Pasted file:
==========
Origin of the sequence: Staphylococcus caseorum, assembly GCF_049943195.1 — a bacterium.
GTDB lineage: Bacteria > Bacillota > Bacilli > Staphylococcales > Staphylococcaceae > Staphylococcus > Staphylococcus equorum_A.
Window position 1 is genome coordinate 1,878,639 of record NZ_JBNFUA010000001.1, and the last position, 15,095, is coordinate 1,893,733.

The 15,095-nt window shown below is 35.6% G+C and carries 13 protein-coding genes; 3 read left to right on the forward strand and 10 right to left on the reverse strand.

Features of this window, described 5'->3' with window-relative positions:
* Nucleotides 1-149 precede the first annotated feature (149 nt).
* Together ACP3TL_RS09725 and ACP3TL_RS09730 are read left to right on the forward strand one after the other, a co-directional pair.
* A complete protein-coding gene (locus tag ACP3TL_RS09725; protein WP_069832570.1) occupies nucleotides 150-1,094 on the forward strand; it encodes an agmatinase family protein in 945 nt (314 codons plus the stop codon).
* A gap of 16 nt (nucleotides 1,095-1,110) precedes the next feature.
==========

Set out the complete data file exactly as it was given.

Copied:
Origin of the sequence: Staphylococcus caseorum, assembly GCF_049943195.1 — a bacterium.
GTDB lineage: Bacteria > Bacillota > Bacilli > Staphylococcales > Staphylococcaceae > Staphylococcus > Staphylococcus equorum_A.
Window position 1 is genome coordinate 1,878,639 of record NZ_JBNFUA010000001.1, and the last position, 15,095, is coordinate 1,893,733.

The 15,095-nt window shown below is 35.6% G+C and carries 13 protein-coding genes; 3 read left to right on the forward strand and 10 right to left on the reverse strand.

Features of this window, described 5'->3' with window-relative positions:
* Nucleotides 1-149 precede the first annotated feature (149 nt).
* Together ACP3TL_RS09725 and ACP3TL_RS09730 are read left to right on the forward strand one after the other, a co-directional pair.
* A complete protein-coding gene (locus tag ACP3TL_RS09725; protein WP_069832570.1) occupies nucleotides 150-1,094 on the forward strand; it encodes an agmatinase family protein in 945 nt (314 codons plus the stop codon).
* A gap of 16 nt (nucleotides 1,095-1,110) precedes the next feature.